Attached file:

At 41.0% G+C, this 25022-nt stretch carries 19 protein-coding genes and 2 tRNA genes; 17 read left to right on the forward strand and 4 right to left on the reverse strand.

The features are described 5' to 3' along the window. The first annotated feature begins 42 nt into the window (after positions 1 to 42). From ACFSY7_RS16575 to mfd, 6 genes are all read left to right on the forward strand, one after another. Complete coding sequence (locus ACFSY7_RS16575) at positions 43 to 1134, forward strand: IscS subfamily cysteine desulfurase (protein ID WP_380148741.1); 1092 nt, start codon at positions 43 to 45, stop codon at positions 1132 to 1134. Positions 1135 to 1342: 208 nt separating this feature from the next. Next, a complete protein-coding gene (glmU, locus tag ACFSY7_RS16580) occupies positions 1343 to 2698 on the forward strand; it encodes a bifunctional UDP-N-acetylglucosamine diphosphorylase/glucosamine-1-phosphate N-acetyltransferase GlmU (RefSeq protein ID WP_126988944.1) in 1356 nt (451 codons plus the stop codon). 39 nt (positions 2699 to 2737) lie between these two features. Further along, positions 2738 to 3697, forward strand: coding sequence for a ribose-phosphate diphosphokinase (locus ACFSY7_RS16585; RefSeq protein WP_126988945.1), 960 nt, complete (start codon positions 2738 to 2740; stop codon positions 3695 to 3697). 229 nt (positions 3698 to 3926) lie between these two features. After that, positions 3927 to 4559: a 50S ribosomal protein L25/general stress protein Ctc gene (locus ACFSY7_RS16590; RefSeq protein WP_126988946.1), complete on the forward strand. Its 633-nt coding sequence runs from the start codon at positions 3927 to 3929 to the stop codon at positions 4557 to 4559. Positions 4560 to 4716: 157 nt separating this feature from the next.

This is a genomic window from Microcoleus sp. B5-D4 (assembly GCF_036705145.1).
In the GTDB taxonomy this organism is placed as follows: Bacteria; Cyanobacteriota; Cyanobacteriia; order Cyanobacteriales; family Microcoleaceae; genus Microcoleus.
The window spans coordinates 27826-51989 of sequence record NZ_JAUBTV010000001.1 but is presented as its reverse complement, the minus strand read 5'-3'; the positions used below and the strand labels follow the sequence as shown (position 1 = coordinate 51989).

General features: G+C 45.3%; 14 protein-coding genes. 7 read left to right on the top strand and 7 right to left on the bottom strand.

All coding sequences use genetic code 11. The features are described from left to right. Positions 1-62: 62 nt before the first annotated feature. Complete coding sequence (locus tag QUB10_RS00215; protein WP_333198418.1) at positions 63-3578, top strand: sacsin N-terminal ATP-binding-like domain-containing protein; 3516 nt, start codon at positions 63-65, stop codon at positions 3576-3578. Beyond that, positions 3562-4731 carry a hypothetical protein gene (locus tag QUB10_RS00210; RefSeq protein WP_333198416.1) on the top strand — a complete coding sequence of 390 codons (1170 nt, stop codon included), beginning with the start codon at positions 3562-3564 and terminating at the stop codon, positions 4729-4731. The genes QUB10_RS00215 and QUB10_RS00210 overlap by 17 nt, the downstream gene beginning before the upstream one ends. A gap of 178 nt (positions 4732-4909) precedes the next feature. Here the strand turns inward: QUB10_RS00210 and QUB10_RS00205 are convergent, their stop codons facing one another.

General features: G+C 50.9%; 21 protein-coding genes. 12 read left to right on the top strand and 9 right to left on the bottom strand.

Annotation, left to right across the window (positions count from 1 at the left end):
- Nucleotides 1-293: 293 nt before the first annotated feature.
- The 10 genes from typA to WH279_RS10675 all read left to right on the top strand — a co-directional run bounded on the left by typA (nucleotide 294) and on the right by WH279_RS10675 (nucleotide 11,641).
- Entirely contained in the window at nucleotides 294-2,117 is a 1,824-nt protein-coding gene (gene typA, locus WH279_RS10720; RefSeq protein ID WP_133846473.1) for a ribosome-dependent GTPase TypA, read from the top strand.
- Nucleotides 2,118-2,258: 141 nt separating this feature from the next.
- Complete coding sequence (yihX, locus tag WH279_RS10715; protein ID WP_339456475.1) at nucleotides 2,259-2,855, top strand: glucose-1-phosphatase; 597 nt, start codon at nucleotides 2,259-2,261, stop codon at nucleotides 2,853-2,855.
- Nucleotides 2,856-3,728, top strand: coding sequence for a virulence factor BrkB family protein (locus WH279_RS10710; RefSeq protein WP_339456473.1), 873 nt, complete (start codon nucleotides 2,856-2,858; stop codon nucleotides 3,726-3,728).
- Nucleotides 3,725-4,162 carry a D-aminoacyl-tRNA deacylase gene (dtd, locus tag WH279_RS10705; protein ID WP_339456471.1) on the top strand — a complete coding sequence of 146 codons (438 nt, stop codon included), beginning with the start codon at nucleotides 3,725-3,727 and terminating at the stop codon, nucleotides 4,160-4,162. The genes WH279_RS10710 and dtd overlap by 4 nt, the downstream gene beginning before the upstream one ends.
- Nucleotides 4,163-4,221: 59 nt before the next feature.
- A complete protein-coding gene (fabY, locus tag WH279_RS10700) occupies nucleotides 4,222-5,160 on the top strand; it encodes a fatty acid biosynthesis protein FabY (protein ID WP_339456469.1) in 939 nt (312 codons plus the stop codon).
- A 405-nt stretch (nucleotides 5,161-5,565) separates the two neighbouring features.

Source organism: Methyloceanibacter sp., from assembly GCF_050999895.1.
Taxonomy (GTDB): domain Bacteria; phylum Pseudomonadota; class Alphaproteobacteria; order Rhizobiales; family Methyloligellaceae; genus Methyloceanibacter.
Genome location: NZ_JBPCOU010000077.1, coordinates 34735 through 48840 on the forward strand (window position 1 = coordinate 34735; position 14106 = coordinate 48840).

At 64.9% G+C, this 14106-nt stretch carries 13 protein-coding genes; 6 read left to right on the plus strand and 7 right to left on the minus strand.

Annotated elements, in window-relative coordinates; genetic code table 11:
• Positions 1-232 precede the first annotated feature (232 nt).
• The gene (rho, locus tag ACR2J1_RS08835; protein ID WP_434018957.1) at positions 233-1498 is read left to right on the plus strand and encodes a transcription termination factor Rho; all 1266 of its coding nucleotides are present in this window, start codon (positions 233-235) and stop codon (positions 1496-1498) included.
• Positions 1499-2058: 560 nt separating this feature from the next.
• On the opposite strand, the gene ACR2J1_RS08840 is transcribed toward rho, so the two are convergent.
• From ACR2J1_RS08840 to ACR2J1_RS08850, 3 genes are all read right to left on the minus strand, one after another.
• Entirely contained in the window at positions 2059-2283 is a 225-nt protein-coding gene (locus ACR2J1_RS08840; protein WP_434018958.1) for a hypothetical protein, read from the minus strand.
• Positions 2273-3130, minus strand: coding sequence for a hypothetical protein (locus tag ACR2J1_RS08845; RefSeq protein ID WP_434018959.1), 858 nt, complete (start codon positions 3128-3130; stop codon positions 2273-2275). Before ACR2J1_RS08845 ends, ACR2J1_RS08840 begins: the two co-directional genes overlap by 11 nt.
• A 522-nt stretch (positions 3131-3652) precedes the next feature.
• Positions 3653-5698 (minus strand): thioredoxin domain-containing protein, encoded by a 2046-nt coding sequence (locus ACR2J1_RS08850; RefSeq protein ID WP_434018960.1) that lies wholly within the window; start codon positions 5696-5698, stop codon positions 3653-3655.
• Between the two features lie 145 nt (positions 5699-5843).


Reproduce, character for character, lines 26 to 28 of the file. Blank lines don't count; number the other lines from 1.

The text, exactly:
• The gene (rho, locus tag ACR2J1_RS08835; protein ID WP_434018957.1) at positions 233-1498 is read left to right on the plus strand and encodes a transcription termination factor Rho; all 1266 of its coding nucleotides are present in this window, start codon (positions 233-235) and stop codon (positions 1496-1498) included.
• Positions 1499-2058: 560 nt separating this feature from the next.
• On the opposite strand, the gene ACR2J1_RS08840 is transcribed toward rho, so the two are convergent.